Hugo (see the previous post) is the tale of a young lad trying to find purpose in his life following the untimely death of his father. But nestled within the plot is a unique story-within-a-story, a look at the budding history of early cinematography.
The view is through the eyes of Georges Méliès, a “special effects” cinematographer who was immensely popular and productive, producing well over 500 films in his day. A performing magician turned cinematographer, Méliès somehow never left behind his gift for magic, invention, and imagination as he pursued making movies. “I was convinced it was a new kind of magic,” he said of cinema.
Now, here’s where DLP-based stereo 3D comes in. This enchanting tale of the inchoate history of cinema creates a softly hidden allegory of today’s emerging 3D educational marketplace. The parallels are striking. Much like early film, 3D today seems like a “new kind of magic” to consumers and schools alike. “Movies are like seeing dreams in the middle of the day.” I can’t think of a better way to describe 3D in the theater or the classroom. ”It was a gift!” Méliès voiced with delight about moving pictures. I see 3D in the same role—it’s a gift for learning and for healthy vision.
Moreover, viewer reactions to these early films then (and 3D movies or classrooms now) are eerily similar. In Méliès’ day, people responded with the same “it’s like being there” delight and physical reactions. One of the scenes depicted in Hugo involves a famous moment in film-going history, the brief screening of the Lumière brothers' Arrival of a Train at La Ciotat. Here’s a second YouTube version of the same film clip. Frankly, the visual surprise reenacted when the audience in Hugo saw this short video is no different than the reactions repeatedly evidenced in classrooms of elementary school students as 3D asteroids whizz by their heads on a simulated journey to the solar system. And it’s really not much different than the delight and connection demonstrated recently in Colorado and again in Austin by groups of adult K-12 educators at one of my 3D workshops. I guess there is one difference. The surprise and cognitive delight of viewing 3D does not seem to go away over time.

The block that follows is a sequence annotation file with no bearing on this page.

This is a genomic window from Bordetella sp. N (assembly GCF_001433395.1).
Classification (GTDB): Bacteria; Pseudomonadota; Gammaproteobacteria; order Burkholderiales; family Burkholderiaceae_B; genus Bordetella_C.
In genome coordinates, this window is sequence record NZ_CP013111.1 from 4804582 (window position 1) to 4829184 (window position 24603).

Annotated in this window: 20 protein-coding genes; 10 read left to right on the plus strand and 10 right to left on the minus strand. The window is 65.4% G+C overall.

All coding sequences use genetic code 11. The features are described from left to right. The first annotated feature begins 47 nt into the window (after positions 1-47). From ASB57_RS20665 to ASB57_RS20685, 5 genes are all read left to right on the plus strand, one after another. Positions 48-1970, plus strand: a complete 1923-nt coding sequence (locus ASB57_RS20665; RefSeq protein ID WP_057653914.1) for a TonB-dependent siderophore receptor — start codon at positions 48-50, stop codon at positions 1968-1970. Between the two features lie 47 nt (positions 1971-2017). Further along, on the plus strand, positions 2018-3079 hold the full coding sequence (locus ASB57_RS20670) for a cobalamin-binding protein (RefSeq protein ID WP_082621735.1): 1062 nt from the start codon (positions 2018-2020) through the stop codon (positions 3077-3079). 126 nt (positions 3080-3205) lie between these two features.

The similarities between the first years of moving pictures and our early experiences with stereo 3D don’t stop there. We see in both counterparts the struggles of the early years of making quality productions, the challenges of making a living on the basis of selling something as silly as imagination and wonderment, and the highs and lows of convincing others as to the true potential of the tool.
In Hugo, the magnificent and enthralling “world of imagination” created by Georges Méliès and others was driven away when World War I came. “Youth and hope were at an end,” lamented Georges. “The world had no time for magic tricks and movie shows… no one wanted my movies anymore.” “Happy endings only happen in the movies,” he added hurtfully. Due to the lack of demand for movies, he sold his company. Crushed and demoralized he invested all that he had left in a small toy shop. He felt that, in many ways, movies were just a fad. And the fad was over.
Sometimes I feel the same way about 3D in education. What has become known as our ‘great recession” has hit manufacturer, software designer, and educational customer alike. At times, it seems like the economy has inopportunely slowed one of the most brilliant innovations of our time. Schools and universities that should be investing heavily in 3D learning technologies are instead focusing on keeping staff on the payroll. The critics of 3D are calling it either another fad or a luxury that cannot be afforded during tough times. Although I don’t want to ruin the movie, let me suggest that, in the end, Georges finds fresh legs. And in the 3D educational marketplace, there is reason for hope as well. You see, the educational market is resilient. It will bounce back. No, the message for DLP 3D’s potential in the classroom is not going to wither away. It will soon find fresh legs.
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